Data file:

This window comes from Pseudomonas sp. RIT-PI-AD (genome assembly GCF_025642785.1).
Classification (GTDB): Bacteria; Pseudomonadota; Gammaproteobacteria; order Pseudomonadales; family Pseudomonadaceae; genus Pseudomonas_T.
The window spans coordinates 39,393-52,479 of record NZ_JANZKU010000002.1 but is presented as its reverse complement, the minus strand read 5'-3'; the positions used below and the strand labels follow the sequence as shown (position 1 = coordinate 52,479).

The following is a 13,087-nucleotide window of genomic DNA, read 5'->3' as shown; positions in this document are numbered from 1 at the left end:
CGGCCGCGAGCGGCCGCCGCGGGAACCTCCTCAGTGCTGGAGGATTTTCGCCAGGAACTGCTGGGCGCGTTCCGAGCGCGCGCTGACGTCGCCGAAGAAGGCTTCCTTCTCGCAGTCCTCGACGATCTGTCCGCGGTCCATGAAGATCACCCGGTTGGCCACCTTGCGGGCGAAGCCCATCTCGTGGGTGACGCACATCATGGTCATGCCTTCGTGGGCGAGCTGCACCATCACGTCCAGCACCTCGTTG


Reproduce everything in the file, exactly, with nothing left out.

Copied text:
This window comes from Pseudomonas sp. RIT-PI-AD (genome assembly GCF_025642785.1).
Classification (GTDB): Bacteria; Pseudomonadota; Gammaproteobacteria; order Pseudomonadales; family Pseudomonadaceae; genus Pseudomonas_T.
The window spans coordinates 39,393-52,479 of record NZ_JANZKU010000002.1 but is presented as its reverse complement, the minus strand read 5'-3'; the positions used below and the strand labels follow the sequence as shown (position 1 = coordinate 52,479).

The following is a 13,087-nucleotide window of genomic DNA, read 5'->3' as shown; positions in this document are numbered from 1 at the left end:
CGGCCGCGAGCGGCCGCCGCGGGAACCTCCTCAGTGCTGGAGGATTTTCGCCAGGAACTGCTGGGCGCGTTCCGAGCGCGCGCTGACGTCGCCGAAGAAGGCTTCCTTCTCGCAGTCCTCGACGATCTGTCCGCGGTCCATGAAGATCACCCGGTTGGCCACCTTGCGGGCGAAGCCCATCTCGTGGGTGACGCACATCATGGTCATGCCTTCGTGGGCGAGCTGCACCATCACGTCCAGCACCTCGTTG